Strong opinions, weakly held

Quote of the day

Matthew Yglesias’ father told him this:

To this day I remember when I was in eighth grade and my father first explained to me that there was a man named Alan Greenspan who ran a government agency that watched with an eagle eye for the day when there might be an insufficient number of unemployed people. If too many people had jobs, he was supposed to swoop in, tighten the money supply, and make sure some people lost their jobs. Otherwise, wages might get too high!

It’s important to remember this whenever people start talking about how people on welfare need to go out and find jobs, that we don’t need universal health care, and we need to get rid of “entitlements”. We have an economy managed by a central bank that tries very hard not to let unemployment get too high — or too low. Combining that with a federal government that refuses to extend aid to the people who we, as a matter of policy, keep out of work seems cruel.


  1. Thomas Brownback

    January 29, 2009 at 10:13 am

    If you get the chance, ask someone who has collected government assistance what that process was like for them. I’ve heard horror stories about arcane procedural barriers standing in the way of some of the poorest from accessing the meager resources we’ve democratically agreed upon.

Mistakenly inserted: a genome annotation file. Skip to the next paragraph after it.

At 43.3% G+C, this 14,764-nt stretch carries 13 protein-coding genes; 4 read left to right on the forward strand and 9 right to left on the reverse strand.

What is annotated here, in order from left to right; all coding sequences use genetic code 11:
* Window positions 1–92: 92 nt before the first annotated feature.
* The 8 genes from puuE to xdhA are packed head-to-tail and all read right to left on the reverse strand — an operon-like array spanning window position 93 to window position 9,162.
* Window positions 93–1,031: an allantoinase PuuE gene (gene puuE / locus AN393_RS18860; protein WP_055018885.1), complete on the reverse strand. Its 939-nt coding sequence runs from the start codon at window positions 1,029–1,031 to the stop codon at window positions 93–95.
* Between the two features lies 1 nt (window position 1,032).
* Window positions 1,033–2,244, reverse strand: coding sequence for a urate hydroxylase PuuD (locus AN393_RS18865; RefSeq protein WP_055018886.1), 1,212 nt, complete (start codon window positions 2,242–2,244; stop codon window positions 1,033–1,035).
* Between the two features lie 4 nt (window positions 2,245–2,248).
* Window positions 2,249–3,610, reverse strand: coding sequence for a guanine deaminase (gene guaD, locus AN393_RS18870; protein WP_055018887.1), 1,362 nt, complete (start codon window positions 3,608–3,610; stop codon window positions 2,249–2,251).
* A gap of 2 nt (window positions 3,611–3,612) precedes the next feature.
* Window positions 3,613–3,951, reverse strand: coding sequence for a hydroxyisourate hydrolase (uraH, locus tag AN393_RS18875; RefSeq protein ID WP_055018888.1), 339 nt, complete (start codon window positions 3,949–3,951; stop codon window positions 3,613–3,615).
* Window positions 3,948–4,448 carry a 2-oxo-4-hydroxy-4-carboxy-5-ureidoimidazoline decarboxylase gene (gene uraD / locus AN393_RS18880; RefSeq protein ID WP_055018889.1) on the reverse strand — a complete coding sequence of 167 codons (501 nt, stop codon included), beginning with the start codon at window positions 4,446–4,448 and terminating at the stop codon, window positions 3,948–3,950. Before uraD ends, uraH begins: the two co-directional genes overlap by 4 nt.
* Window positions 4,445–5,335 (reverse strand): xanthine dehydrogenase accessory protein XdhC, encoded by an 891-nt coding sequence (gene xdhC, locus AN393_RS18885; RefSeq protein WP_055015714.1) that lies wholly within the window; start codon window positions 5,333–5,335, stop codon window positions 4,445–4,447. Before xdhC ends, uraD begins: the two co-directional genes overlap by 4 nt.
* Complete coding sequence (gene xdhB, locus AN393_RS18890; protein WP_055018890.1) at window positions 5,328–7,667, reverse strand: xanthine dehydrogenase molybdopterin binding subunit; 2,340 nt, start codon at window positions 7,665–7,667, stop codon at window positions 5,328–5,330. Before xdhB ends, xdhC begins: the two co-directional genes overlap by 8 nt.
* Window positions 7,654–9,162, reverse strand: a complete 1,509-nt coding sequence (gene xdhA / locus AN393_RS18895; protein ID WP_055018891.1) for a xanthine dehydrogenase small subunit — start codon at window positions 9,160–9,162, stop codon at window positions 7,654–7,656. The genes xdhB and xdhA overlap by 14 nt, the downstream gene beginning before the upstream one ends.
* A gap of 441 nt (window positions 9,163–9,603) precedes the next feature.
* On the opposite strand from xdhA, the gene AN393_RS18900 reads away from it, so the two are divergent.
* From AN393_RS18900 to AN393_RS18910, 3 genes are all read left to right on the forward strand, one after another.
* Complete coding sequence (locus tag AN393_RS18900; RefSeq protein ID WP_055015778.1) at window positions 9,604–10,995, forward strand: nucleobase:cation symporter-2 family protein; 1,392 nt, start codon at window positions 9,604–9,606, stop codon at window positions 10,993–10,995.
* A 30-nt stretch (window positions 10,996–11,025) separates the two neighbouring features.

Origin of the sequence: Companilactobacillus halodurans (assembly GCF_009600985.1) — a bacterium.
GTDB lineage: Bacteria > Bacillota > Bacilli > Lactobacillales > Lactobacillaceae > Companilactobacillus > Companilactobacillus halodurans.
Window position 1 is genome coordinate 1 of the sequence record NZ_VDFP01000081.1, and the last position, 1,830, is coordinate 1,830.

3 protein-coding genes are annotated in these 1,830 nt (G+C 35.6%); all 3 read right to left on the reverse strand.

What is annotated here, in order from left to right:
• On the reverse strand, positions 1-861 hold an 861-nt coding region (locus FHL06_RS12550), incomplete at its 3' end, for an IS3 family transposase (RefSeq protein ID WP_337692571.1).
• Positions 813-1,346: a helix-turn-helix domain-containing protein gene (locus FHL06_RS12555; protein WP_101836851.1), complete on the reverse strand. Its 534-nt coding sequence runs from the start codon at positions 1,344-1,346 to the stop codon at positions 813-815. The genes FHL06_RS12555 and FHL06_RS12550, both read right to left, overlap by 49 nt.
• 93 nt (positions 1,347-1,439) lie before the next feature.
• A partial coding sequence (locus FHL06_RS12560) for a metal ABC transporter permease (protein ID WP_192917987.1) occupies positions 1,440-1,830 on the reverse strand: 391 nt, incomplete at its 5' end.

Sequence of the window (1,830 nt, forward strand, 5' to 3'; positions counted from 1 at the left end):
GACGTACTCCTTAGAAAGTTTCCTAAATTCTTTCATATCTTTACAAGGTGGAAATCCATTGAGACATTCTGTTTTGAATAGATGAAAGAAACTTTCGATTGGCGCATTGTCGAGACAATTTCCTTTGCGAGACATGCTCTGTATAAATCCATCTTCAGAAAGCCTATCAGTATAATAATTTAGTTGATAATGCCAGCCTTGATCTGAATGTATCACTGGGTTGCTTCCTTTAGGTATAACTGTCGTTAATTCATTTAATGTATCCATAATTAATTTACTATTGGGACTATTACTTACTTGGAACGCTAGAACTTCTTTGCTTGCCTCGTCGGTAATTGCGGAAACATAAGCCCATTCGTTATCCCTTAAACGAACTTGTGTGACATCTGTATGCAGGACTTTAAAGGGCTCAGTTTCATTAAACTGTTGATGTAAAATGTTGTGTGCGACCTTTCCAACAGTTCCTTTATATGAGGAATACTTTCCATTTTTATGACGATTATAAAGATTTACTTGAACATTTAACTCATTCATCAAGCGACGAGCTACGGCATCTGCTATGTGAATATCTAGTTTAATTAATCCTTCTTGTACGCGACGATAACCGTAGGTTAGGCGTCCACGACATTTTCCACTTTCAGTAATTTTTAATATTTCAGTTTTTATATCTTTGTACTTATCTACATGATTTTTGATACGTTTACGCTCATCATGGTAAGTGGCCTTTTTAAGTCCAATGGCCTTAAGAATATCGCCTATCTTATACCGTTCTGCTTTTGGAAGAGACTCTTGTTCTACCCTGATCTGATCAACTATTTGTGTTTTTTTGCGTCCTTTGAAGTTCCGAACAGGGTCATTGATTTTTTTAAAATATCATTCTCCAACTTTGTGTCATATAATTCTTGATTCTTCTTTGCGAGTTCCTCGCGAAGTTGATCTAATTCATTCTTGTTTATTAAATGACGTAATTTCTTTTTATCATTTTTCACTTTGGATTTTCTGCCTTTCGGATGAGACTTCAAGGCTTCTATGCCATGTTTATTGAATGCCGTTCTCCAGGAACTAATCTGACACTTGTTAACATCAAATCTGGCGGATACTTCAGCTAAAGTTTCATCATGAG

Maybe I’ve just been watching too much of the Wire, but I suspect our unemployment numbers are being depressed by middle management. It makes the Fed ballasting unemployment all the more creepy.

    Nice site redesign, natch.

  2. My family went through a few rough periods right after my parents divorced – in retrospect the system “worked” in the sense of encouraging the private sector, as my mother had found a job with dependent benefits before we qualified for some of California’s child healthcare programs but it’s obvious both that the priority was not keeping kids protected and that it could be done with considerably less overhead – the kind of thing we need to be serious about given that it’s going to be harder for out of work people to find new jobs with benefits for awhile.

  3. Personally, I don’t think we need the Federal Reserve system. http://mises.org/books/fed.pdf

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